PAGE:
Thursday's Wake-Up Watchlist
Mergers, acquisitions and joint ventures
said it would buy
for $640 million.
Earnings/revenue reports and previews
said yesterday it is slicing its fiscal 1999 earnings outlook to $3.45 to $3.55 a share from $3.60 to $3.65 as a result of slowness at its
credit-card division. The company also announced the postponement of its Nov. 15 analyst meeting.
joint newsroom covered the Bank One news in a
story last night, and
also analyzed the
posted third-quarter earnings of 25 cents a share, in line with the eight-analyst estimate and the year-ago 25 cents a share.
posted third-quarter earnings of 28 cents a share, beating the eight-analyst estimate of 25 cents a share and the year-ago 1 cent a share.
reported fourth-quarter earnings of 55 cents a share, beating the five-analyst estimate of 49 cents and the year-ago 46 cents a share.
Offerings and stock actions
said 2.13 million shares were tendered in a Dutch auction.
raised its 12-month price target on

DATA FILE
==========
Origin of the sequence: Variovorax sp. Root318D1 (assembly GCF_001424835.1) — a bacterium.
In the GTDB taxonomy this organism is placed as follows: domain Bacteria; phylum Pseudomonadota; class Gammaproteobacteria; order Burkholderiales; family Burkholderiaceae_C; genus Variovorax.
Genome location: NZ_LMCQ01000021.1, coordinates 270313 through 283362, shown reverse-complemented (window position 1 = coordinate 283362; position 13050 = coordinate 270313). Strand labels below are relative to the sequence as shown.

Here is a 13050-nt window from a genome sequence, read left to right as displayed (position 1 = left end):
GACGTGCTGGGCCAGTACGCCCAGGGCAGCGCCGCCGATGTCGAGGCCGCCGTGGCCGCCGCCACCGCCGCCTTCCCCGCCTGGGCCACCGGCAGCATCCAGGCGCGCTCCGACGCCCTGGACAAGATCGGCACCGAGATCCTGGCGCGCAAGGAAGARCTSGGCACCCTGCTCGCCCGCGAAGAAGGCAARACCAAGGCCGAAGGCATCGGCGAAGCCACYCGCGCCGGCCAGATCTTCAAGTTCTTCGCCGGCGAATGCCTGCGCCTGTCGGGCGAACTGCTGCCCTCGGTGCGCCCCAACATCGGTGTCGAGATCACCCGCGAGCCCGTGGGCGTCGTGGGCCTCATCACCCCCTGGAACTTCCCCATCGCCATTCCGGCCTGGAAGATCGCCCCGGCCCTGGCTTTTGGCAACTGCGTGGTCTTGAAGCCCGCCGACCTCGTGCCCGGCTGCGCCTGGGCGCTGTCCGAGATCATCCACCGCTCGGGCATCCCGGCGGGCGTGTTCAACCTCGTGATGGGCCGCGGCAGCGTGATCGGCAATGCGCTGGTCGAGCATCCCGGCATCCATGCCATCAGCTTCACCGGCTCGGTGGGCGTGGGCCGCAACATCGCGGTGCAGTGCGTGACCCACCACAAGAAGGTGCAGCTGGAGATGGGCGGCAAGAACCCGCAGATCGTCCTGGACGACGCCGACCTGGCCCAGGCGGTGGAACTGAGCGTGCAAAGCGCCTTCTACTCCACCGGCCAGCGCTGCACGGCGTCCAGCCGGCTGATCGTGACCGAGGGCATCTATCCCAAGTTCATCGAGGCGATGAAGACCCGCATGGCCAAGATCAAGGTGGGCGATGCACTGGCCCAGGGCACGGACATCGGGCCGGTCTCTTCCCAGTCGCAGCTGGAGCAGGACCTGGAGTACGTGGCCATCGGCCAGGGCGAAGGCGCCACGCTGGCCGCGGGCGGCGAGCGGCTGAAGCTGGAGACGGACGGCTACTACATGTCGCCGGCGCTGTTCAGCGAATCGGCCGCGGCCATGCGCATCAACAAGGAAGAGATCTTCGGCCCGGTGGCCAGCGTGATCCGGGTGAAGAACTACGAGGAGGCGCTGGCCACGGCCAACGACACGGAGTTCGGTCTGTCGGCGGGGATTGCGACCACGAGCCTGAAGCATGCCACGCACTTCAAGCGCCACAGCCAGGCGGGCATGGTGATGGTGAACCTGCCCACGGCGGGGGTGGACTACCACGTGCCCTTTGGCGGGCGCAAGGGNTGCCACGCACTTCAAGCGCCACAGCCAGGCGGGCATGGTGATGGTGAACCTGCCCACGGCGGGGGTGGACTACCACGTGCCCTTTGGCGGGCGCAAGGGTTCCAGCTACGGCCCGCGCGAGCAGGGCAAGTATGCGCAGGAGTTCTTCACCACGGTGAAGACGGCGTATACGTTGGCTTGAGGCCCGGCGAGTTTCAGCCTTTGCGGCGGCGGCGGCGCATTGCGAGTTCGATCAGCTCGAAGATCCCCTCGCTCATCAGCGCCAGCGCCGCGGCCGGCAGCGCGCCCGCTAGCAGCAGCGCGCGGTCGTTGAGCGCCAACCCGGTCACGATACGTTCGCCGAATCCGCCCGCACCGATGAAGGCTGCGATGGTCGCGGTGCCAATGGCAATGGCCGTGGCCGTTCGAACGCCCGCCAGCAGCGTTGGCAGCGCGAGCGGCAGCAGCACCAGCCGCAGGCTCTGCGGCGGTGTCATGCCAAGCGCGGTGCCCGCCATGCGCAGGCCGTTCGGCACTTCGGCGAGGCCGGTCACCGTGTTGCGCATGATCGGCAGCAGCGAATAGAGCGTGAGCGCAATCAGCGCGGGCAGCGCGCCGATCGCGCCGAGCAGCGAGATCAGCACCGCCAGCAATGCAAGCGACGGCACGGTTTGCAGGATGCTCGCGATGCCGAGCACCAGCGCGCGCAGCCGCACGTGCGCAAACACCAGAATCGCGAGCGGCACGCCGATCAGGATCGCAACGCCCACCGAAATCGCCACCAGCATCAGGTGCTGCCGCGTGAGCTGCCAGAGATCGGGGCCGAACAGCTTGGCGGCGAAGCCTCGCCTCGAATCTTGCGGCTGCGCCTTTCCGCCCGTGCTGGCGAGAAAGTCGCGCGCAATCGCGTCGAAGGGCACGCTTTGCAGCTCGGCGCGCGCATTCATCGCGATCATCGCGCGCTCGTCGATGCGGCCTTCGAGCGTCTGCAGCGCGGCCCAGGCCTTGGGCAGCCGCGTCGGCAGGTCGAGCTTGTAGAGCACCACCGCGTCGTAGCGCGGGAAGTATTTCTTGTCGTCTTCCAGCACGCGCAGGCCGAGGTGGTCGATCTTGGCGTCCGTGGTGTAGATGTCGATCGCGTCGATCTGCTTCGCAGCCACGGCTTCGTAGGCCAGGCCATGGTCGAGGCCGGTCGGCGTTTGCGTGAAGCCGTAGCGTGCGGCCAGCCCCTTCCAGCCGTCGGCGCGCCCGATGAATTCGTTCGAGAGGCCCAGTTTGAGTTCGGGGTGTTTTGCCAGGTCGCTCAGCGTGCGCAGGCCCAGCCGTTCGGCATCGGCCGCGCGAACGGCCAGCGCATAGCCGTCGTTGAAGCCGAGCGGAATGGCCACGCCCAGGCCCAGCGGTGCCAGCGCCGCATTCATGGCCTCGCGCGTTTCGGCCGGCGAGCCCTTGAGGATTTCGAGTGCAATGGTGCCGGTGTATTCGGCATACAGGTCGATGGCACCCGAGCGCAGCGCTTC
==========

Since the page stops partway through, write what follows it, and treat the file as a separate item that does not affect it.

to 71 from 53.
Credit Suisse First Boston
to hold from buy, citing recent management turnover as well as
announcement that it will enter the software market.
Warburg Dillon Read
started coverage of
with a buy rating and a price target of 27.
upped its price target on
to 50 from 45.
Warburg Dillon Read started
at strong buy and set a price target of 51.
The Heard on the Street column in
The Wall Street Journal
takes a look at Internet companies' fondness for press releases and the often-volatile effect it can have on a company's stock. For instance, the story points out,
shares jumped 20%, when the company
announced Monday it would make an announcement Tuesday. Shares then slid 9.2% on Tuesday when the less-than-stunning
news turned out to be its acquisition of a tool catalog company and entry into new markets.
In what sounds a lot like a confirmation of the above story,
said this morning that it would announce later today a "significant strategic alliance" in a telephone call with top executives, according to
Kaya Laterman contributed to this story.